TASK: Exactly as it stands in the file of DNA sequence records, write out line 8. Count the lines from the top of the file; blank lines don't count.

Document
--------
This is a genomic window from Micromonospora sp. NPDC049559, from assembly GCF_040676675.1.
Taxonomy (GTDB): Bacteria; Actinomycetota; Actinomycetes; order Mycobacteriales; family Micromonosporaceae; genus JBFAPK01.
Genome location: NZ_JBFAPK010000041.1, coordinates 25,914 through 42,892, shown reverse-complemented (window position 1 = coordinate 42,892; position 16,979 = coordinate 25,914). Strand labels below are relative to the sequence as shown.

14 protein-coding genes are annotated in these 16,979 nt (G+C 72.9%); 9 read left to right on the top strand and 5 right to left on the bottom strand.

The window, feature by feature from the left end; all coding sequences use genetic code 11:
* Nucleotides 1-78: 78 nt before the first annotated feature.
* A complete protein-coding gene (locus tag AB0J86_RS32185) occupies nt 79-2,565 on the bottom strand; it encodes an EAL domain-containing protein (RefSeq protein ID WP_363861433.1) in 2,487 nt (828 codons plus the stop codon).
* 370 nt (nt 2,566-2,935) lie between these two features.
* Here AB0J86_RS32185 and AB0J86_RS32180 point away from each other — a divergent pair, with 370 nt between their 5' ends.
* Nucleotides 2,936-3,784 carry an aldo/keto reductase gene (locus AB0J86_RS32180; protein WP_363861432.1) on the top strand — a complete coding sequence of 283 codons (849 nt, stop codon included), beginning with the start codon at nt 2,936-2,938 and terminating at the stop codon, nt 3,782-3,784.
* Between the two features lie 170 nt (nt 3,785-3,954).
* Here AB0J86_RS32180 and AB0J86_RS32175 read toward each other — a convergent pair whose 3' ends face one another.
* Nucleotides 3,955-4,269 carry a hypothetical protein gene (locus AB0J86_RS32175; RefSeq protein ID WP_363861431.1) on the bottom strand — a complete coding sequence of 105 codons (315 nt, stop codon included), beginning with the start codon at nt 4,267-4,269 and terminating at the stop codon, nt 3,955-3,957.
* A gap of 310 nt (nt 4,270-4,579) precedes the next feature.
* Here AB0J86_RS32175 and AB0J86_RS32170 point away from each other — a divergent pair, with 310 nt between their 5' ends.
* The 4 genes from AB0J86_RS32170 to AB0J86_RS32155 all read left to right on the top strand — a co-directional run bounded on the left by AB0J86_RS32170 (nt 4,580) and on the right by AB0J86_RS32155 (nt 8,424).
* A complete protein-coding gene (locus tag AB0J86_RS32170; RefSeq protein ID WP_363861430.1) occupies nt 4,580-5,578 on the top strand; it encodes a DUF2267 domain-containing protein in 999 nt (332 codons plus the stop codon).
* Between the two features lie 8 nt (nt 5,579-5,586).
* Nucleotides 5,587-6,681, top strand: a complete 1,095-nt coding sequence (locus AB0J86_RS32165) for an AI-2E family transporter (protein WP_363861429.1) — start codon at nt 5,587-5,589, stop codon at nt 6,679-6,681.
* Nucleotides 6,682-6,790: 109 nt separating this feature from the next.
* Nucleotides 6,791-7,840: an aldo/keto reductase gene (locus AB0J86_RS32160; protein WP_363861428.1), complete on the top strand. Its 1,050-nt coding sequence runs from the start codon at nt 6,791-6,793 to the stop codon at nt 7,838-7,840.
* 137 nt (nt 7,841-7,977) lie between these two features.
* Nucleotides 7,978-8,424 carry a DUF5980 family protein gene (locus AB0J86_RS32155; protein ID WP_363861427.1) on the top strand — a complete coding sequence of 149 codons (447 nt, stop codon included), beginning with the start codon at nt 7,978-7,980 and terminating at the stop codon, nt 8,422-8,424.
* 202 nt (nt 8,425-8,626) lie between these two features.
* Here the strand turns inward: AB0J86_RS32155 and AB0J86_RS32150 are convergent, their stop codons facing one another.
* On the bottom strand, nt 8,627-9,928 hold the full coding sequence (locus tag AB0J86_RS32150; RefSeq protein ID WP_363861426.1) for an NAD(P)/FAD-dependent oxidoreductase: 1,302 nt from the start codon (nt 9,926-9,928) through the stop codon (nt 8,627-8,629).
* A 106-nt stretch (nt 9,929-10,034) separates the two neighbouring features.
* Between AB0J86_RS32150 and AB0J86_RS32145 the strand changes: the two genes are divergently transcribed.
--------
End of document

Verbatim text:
* 370 nt (nt 2,566-2,935) lie between these two features.